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Tuesday 01/06/2010 - 14:30 - 15:00
Nigel FARAGE (EFD, UK), Mario BORGHEZIO (EFD, IT)), Godfrey BLOOM (EFD, UK) and Daniel ESTULIN
Brussels, PHS building, Room 0A50 - Anna Politkovskaya
"I’m a Russian expatriate who was kicked out of the Soviet Union in 1980. My father was a dissident who fought for freedom of speech who was jailed, tortured by the KGB. Suffered two political deaths. When these people got tired of us they threw us out. We moved to Canada and 12 years ago I came to Spain. My grandfather was a colonel in the KGB and the counter-intelligence in the 1950s, so I am privileged somewhat to get a lot of the information from secret service which are our best sources of information. Not only the KGB people but the MI6 people, the CIA because most of the people who work for the secret service as you probably know are patriots and they love their country and they’re doing it for the good of the nation and they’re the first ones absolutely terrified of the plans of the Bilderbergers".
The Dubious S&P Downgrade
Many commentators questioned the validity of the downgrade that threatened to collapse the market. Dean Baker, co-director of the Center for Economic and Policy Research, said in a statement:
"The Treasury Department revealed that S&P’s decision was initially based on a $2 trillion error in accounting. However, even after this enormous error was corrected, S&P went ahead with the downgrade. This suggests that S&P had made the decision to downgrade independent of the evidence. [Emphasis added.]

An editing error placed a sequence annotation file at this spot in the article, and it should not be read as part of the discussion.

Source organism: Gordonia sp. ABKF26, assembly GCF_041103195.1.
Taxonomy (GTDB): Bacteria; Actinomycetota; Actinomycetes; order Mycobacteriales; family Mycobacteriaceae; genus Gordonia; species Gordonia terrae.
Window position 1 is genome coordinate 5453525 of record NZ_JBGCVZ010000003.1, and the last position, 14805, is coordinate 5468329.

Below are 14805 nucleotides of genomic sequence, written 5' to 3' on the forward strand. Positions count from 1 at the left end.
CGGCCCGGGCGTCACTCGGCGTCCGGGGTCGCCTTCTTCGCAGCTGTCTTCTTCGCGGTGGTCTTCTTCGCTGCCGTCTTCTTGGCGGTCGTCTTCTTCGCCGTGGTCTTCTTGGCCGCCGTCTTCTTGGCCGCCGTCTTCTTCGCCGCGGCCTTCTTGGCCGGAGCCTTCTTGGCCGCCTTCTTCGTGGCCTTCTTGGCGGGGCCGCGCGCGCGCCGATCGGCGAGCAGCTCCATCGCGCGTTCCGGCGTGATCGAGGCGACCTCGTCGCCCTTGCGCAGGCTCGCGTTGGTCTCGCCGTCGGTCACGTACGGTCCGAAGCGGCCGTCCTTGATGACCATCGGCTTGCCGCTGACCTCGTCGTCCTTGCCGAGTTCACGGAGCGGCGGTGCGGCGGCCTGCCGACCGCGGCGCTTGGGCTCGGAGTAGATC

Paul Krugman, writing in the New York Times, was also skeptical, stating:
Everything I’ve heard about S&P’s demands suggests that it’s talking nonsense about the US fiscal situation. The agency has suggested that the downgrade depended on the size of agreed deficit reduction over the next decade, with $4 trillion apparently the magic number. Yet US solvency depends hardly at all on what happens in the near or even medium term: an extra trillion in debt adds only a fraction of a percent of GDP to future interest costs . . . .
In short, S&P is just making stuff up — and after the mortgage debacle, they really don’t have that right.